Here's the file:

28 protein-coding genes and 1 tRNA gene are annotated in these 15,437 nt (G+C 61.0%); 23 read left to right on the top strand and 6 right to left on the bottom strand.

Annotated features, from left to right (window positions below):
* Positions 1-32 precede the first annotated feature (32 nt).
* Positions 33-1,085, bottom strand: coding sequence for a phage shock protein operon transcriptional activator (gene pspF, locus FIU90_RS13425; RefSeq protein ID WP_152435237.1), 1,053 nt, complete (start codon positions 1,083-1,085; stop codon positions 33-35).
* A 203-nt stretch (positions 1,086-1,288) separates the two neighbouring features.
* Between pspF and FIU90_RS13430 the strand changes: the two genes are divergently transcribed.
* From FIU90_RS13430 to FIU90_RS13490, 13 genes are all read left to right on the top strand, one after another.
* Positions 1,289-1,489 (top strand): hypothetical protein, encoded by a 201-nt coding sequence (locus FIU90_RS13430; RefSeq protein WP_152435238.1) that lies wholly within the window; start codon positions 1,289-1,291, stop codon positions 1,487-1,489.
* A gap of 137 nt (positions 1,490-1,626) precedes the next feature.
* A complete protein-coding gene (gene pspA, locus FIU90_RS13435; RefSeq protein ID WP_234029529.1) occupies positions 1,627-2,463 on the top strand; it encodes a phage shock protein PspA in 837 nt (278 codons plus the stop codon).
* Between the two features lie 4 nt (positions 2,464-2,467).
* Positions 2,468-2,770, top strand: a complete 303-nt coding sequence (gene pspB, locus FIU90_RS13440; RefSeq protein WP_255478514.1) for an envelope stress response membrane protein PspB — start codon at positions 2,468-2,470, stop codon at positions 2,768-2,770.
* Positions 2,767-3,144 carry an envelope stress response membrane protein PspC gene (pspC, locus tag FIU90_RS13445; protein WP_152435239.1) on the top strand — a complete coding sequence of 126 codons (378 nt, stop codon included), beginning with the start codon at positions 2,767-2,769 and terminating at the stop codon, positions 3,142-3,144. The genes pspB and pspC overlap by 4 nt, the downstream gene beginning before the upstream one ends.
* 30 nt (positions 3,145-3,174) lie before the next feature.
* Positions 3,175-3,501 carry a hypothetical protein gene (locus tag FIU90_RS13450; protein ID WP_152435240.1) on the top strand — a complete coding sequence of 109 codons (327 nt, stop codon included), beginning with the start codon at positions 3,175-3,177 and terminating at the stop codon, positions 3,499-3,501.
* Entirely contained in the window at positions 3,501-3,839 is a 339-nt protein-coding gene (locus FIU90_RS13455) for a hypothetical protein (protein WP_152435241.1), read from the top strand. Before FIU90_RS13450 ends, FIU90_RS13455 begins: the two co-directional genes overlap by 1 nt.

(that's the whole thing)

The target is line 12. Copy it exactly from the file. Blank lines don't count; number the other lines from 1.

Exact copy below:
* Positions 2,468-2,770, top strand: a complete 303-nt coding sequence (gene pspB, locus FIU90_RS13440; RefSeq protein WP_255478514.1) for an envelope stress response membrane protein PspB — start codon at positions 2,468-2,470, stop codon at positions 2,768-2,770.